By Stacy Whitman
Raise a kid who loves salmon and salad? Isn’t afraid to try new foods? Doesn’t overindulge on junk? Knows when to stop noshing in general? Yes, it is possible—but you have to know how. (Hint: It doesn’t involve insisting that he try “just one bite” or promising dessert if he finishes his broccoli!)
Parents can have a powerful impact on a child’s lifelong eating habits and relationship to food, says Ellyn Satter, RD, a registered dietitian and author of Secrets of Feeding a Healthy Family (2008). But despite our good intentions, many of us unknowingly create problems (from extreme pickiness to weight issues and eating disorders) by interfering with our tots’ eating, or not being positive or providing structure and opportunities to learn.
Sure, we all make mistakes. But when it comes to feeding our kids, they can have serious consequences. According to Satter, up to 30 percent of kids develop such bad eating problems (including consuming too much or too little food, difficulty learning the mechanics of eating and objectionable mealtime behaviors) that their parents seek professional help. And countless numbers go on to experience conflict and anxiety about eating.
To keep this from happening in your family, we asked a panel of experts to point out the top feeding errors—and explain what you should be doing instead. Take their advice and your child should learn how to eat—and love—a variety of foods and stay in tune with his natural hunger cues. And with any luck, those mealtime battles should be over for good.
Mistake #1: Not having regular meals and snacks
While newborns do better when fed on demand, toddlers need more structure, Satter says. That means sitting down for three daily meals plus two or more snacks at set times—no food or drink “handouts” (except water) in between. Kids who are already in the habit of grazing may protest at first; if so, just remind your child when the next meal or snack is and stand your ground. Once she realizes that nonstop noshing isn’t an option, she can stop the constant struggle around food and focus on learning and playing, Satter points out. Plus, she’ll be able to work up an appetite, increasing the chances that she’ll eat her meal and sample new foods.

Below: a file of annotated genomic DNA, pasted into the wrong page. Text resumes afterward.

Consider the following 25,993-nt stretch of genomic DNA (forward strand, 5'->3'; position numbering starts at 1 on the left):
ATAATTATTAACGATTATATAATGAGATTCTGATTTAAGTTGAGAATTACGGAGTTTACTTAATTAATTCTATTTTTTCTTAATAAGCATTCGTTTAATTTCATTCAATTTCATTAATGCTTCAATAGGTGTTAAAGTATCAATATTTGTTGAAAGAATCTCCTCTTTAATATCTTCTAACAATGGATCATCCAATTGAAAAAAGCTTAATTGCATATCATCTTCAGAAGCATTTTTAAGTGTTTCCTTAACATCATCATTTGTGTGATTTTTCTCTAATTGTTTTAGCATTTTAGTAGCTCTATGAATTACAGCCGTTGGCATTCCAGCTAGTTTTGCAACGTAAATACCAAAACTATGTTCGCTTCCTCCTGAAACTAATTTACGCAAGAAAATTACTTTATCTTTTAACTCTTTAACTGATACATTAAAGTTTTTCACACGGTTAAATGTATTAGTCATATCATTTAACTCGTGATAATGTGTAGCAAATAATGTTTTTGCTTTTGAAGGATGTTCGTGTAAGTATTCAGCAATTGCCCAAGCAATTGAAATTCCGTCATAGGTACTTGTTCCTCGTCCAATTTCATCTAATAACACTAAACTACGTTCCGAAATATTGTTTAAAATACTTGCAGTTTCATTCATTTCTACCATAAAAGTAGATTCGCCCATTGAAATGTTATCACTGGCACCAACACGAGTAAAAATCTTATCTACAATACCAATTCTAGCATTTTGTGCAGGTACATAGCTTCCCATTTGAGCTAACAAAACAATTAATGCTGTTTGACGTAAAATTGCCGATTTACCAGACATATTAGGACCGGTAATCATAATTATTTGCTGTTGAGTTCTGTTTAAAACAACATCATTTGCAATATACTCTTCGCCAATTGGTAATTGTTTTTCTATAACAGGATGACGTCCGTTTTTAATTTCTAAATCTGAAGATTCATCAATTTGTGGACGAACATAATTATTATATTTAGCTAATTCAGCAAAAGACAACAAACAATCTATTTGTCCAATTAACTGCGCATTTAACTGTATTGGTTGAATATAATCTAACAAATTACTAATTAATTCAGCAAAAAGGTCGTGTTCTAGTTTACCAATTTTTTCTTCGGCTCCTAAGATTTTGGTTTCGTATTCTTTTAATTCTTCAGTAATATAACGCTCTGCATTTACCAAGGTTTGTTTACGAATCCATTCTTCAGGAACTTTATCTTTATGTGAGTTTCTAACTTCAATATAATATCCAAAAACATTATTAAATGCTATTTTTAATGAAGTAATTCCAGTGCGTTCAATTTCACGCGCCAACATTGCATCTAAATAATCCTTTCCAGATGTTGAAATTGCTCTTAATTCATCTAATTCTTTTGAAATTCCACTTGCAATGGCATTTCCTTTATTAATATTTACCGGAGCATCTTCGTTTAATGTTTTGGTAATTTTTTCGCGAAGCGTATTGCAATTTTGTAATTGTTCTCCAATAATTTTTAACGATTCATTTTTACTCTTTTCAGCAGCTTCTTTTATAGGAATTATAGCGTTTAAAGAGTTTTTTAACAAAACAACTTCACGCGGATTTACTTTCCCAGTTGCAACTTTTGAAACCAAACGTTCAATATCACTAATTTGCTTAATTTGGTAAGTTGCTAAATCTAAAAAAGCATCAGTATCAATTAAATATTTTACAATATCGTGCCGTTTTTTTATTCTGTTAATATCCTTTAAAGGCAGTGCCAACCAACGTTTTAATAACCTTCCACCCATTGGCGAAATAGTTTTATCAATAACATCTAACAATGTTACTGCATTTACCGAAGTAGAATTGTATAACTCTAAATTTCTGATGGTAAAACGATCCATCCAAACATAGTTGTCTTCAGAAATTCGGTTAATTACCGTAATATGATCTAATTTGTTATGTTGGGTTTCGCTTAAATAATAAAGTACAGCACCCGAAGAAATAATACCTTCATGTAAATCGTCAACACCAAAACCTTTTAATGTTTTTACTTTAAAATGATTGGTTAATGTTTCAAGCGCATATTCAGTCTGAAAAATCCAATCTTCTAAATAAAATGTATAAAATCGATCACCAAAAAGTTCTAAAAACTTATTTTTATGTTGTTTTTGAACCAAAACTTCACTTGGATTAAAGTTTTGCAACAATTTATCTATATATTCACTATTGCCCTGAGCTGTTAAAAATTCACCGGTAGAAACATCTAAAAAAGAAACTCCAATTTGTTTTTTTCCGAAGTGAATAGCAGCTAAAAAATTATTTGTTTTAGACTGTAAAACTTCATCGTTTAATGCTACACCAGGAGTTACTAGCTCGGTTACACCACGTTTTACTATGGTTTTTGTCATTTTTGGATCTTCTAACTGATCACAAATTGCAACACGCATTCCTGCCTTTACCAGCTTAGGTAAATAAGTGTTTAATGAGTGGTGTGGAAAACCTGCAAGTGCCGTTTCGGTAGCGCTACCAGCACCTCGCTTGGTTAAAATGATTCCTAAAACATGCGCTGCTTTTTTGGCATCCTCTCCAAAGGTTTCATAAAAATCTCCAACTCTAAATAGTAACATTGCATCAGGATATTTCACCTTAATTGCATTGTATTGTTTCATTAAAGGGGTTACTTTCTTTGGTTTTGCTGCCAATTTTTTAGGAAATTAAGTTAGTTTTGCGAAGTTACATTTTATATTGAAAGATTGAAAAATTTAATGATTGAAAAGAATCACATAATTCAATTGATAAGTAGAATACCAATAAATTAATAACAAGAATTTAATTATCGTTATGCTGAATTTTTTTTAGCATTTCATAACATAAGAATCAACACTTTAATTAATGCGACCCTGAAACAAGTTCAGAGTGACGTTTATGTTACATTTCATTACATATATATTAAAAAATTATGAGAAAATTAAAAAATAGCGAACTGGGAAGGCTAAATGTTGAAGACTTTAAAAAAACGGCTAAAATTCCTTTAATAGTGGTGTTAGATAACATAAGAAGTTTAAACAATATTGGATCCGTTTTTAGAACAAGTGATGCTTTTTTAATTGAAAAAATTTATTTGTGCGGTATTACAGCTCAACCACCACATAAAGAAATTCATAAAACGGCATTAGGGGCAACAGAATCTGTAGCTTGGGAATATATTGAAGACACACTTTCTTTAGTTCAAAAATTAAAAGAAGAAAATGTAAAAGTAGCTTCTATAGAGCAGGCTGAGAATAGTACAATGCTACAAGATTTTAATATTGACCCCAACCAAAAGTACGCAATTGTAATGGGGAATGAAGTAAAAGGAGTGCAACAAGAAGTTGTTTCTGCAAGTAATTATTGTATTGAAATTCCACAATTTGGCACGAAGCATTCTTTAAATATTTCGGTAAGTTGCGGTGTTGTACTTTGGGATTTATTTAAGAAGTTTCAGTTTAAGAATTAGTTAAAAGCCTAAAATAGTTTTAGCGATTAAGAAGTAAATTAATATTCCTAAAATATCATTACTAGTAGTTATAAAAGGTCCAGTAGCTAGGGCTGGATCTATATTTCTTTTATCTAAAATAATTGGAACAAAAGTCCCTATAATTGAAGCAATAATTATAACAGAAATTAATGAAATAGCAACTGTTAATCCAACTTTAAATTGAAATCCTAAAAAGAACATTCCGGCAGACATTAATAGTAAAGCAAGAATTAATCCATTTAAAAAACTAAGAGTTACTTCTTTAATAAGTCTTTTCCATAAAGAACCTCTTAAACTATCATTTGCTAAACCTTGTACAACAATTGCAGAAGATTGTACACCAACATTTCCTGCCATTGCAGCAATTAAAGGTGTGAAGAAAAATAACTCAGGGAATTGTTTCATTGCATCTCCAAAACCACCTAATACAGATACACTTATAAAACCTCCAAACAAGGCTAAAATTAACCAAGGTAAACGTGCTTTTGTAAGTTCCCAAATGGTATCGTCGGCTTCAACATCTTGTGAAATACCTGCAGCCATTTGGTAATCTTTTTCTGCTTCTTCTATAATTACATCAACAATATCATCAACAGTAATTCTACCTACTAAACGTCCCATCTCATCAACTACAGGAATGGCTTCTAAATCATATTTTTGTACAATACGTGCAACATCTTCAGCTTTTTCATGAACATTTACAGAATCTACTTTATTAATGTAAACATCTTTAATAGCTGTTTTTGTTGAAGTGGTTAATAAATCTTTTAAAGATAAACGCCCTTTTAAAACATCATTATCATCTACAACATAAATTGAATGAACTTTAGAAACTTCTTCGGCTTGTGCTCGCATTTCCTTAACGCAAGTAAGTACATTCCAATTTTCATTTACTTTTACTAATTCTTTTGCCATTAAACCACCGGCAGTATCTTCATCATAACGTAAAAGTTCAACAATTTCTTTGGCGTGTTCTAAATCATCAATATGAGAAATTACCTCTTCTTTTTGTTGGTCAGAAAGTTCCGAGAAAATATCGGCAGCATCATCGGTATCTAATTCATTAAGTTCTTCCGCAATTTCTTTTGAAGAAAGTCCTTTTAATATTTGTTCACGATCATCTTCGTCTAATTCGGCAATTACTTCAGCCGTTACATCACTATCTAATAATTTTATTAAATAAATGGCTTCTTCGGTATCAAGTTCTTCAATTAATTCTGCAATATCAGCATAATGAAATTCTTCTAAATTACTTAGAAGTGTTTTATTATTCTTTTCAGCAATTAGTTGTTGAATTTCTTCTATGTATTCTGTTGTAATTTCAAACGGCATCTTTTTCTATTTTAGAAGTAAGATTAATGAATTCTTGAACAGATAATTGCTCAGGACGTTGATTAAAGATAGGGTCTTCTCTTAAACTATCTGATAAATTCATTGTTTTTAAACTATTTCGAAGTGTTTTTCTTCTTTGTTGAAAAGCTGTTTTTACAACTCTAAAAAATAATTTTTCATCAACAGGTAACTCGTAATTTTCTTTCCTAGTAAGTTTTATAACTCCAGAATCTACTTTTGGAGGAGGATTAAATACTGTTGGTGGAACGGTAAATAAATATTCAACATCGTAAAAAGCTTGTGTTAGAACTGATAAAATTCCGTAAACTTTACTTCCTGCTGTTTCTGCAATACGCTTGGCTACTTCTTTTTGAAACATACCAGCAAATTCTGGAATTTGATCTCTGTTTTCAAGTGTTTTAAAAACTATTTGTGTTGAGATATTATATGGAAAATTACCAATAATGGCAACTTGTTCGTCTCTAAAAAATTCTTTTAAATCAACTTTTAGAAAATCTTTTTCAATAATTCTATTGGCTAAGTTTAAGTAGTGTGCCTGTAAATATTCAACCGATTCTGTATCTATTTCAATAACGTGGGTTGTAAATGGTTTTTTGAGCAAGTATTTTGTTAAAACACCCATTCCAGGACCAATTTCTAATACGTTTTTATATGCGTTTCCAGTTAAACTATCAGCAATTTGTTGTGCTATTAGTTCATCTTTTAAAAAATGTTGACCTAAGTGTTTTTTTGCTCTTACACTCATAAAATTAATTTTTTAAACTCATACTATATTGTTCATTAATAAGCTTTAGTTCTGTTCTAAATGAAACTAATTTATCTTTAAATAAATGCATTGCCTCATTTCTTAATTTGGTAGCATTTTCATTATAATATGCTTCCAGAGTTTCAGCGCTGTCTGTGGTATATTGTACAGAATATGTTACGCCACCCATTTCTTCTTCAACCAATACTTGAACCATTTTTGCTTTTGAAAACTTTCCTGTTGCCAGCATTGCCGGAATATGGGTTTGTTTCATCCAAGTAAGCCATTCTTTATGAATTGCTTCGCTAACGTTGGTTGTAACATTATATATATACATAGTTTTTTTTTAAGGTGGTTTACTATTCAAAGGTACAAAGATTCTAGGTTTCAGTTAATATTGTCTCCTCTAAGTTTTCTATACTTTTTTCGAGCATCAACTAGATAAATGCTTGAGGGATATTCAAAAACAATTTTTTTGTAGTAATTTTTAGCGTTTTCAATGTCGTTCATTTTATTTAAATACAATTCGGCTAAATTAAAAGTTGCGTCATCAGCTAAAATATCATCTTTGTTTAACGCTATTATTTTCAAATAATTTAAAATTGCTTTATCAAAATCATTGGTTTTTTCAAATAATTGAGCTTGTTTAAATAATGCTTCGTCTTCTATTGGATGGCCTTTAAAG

Mistake #2: Only serving foods she likes
Limiting the menu to foods your child readily accepts almost guarantees she won’t move beyond chicken nuggets anytime soon. So don’t make her special meals! Instead, prepare one meal for the entire family, including one or two items that she ordinarily eats (such as bread and milk) along with not-yet-liked foods, says Satter. Then, put it all on the table and let your child pick and choose. Keep in mind that toddlers are naturally skeptical of the unknown and it may take 15 to 20 (or more!) exposures before she’s willing to take a bite. In the meantime, don’t worry if her dinner consists of bread. Trust that when it comes to eating habits, your child wants to “grow up” just as she does with other behaviors, Satter says.